Thursday, June 7, 2012

AWP Board Member & Cave Canem Prize Winner Natasha Trethewey Is 2012-2013 U.S. Poet Laureate

The next U.S. Poet Laureate Consultant in Poetry, appointed by Librarian of Congress James H. Billington, is Natasha Trethewey. The Poet Laureate “seeks to raise the national consciousness to a greater appreciation of the reading and writing of poetry” (U.S.Library of Congress). This distinguished poet has won the Pulitzer Prize, a Guggenheim, and an NEA Fellowship; she also is Poet Laureate of Mississippi, and she will continue in that position for the full four-year term.
(Mississippi State Poet Laureate site)

 I know Natasha through her service as a board member for the Associated Writers and Writing Programs (see AWP site). I value the conversations we have shared about mixed-race heritage, misleading appearances, and historic continuity. I appreciate her accessibility. Consistent with that quality, she will be in residence in DC as poet laureate, not at a distance from the Library of Congress offices. I expect a very hands-on, committed tenure as PL.

Her work ranges from formal sonnets to elegant free verse. Her three published books range from more formal poetry (patterned verse) to skilled experiments in “docu-poetry,” to use Joseph Harrington’s term. She references historical situations as a frequent topic, but with her own interpretive and emotional focus. The American past threads through all Trethewey’s writing; it adds gravitas. Her poem “Kitchen Maid with Supper at Emmaus, or The Mulata,” after the painting by Diego Velàzquez, ca. 1619 (forthcoming in Thrall, Sept., Houghton Mifflin Harcourt) has one of the most evocative descriptions of a woman, comparing her, and her servitude, to round kitchen containers. The 17th century portrait suggests historic context for women's experiences, with nuanced suggestions about both confinement and beauty. It begins:

She is the vessel on the table before her:
the copper pot tipped toward us, the white pitcher
clutched in her hand, the black one edged in red
and upside down. Bent over, she is the mortar
and the pestle at rest in the mortar—still angled
in its posture of use. She is the stack of bowls
and the bulb of garlic beside it, the basket hung
by a nail on the wall and the white cloth bundled
in it, the rag in the foreground recalling her hand….
The painting structures the poem, but the selection of the copper pot, pitchers, mortar, bowls, garlic bulb, and baskets all echo the female shape. This focus also emphasizes the dehumanization of the woman—she is a kitchen utensil, stacked among the bowls. Most importantly, she leaves an imprint, the "rag" that recalls the shape of "her hand." This woman's life is not obliterated through her low class nor through time's erasure. Velàzquez and Trethewey both honor her.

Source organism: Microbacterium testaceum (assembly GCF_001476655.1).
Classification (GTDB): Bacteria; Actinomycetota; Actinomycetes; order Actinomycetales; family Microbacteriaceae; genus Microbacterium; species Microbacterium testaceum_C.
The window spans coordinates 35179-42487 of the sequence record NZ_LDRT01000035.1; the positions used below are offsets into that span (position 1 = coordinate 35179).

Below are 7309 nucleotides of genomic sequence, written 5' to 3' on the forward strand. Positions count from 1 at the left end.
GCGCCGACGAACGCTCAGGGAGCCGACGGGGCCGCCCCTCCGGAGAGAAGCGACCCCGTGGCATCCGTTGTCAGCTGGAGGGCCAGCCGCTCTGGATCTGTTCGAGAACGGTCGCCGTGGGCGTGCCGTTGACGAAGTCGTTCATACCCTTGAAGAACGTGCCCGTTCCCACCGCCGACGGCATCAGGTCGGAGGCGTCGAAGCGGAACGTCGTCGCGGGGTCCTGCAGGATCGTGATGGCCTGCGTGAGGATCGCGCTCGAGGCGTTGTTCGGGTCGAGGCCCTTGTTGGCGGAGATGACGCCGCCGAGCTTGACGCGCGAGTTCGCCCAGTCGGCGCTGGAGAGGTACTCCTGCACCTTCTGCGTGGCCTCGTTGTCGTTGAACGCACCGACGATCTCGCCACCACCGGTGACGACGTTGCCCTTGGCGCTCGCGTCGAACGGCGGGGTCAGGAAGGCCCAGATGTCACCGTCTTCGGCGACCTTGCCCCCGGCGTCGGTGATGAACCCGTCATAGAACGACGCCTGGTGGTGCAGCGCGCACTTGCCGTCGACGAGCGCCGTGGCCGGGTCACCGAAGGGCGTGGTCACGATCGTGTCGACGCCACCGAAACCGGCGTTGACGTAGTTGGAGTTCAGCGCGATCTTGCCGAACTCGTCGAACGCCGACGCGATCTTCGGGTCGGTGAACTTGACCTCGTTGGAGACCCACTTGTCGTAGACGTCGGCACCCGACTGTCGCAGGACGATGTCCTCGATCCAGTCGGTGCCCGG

Her Pulitzer Prize-winning book Native Guard (Houghton Mifflin 2006) centers on the African American 2nd regiment, in Mississippi, that served in the Civil War for the Union. It is a significant work in American poetics. It also is a casebook of how to refine literary motifs throughout a collection of poetry.
<>Here are more links and a biography for Natasha Trethewey:<><>Academy of American Poets and the rest of the poem “Kitchen Maid”: <><><>New York Times<> article<><>
Emory University article
Natasha Trethewey was born in Gulfport, Mississippi, in 1966. She earned an M.A. in poetry from Hollins University and M.F.A. in poetry from the University of Massachusetts. Her first collection of poetry, Domestic Work (2000), was selected by Rita Dove as the winner of the inaugural Cave Canem Poetry Prize for the best first book by an African American poet and won both the 2001 Mississippi Institute of Arts and Letters Book Prize and the 2001 Lillian Smith Award for Poetry. Since then, she has published two more collections of poetry, including Native Guard(Houghton Mifflin, 2006), which received the Pulitzer Prize for Poetry, and Bellocq's Ophelia (2002). Her latest collection of poems, Thrall is forthcoming from Houghton Mifflin Harcourt in September of 2012. In her introduction to Domestic Work, Rita Dove said, "Trethewey eschews the Polaroid instant, choosing to render the unsuspecting yearnings and tremulous hopes that accompany our most private thoughts—reclaiming for us that interior life where the true self flourishes and to which we return, in solitary reverie, for strength." Trethewey's honors include the Bunting Fellowship from the Radcliffe Institute for Advanced Study at Harvard and fellowships from the National Endowment for the Arts, the Guggenheim Foundation, and the Rockefeller Foundation. She is Professor of English at Emory University where she holds the Phillis Wheatley Distinguished Chair in Poetry. In 2012, Trethewey was named the 19th U.S. Poet Laureate by the Library of Congress.